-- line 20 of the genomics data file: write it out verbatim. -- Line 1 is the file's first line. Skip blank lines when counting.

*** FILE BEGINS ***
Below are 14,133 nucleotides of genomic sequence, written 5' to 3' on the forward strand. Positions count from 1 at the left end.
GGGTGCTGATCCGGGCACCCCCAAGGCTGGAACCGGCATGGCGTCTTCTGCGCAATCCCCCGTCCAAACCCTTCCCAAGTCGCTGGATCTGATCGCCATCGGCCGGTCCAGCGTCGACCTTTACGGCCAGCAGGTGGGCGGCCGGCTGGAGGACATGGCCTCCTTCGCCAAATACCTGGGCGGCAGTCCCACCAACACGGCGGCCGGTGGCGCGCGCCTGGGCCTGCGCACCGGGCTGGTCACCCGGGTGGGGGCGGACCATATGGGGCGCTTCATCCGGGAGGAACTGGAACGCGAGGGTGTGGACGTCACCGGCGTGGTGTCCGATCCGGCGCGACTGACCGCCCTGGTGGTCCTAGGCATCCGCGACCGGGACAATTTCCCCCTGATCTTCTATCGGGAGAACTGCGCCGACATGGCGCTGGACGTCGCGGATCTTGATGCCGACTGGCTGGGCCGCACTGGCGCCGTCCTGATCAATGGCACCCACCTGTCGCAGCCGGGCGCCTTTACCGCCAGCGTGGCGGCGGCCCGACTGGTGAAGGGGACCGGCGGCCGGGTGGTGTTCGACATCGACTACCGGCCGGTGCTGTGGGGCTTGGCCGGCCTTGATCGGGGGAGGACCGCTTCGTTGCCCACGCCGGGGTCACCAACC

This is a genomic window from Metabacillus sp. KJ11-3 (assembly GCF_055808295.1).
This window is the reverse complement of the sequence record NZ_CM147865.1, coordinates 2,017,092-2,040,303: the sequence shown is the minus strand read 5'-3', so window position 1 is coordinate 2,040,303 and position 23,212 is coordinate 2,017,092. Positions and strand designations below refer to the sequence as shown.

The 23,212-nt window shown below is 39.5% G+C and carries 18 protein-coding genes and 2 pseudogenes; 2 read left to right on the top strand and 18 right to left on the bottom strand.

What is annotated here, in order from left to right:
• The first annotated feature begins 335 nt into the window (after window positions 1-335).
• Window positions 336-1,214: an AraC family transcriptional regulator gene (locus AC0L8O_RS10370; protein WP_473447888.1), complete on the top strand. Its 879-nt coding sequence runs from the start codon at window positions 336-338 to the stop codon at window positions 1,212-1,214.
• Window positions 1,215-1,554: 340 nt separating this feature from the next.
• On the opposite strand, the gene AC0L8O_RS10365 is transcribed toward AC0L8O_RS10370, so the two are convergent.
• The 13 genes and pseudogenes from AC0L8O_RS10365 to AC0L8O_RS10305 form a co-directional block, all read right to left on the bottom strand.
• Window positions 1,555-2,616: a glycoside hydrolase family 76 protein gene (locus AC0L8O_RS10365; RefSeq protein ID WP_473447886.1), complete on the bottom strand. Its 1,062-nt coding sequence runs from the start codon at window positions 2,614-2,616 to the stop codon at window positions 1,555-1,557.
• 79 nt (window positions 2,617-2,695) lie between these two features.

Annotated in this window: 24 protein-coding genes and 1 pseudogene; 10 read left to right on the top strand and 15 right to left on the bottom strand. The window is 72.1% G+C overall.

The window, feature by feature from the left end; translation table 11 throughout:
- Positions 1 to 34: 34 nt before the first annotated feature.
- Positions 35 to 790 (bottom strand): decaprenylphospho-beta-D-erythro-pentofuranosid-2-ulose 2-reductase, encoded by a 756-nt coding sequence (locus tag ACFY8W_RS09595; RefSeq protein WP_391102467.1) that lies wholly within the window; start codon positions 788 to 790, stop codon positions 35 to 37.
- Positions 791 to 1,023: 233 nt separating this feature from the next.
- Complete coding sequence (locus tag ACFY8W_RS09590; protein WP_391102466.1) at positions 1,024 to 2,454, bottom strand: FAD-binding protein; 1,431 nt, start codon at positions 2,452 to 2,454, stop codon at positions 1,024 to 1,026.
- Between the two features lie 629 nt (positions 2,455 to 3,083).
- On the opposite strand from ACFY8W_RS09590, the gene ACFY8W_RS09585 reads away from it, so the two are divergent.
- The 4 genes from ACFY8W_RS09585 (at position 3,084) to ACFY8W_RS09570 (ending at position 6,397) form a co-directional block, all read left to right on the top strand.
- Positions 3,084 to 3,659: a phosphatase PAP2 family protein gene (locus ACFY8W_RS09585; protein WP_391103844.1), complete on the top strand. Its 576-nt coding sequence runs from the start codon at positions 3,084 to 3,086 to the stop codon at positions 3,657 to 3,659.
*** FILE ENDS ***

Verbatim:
- Between the two features lie 629 nt (positions 2,455 to 3,083).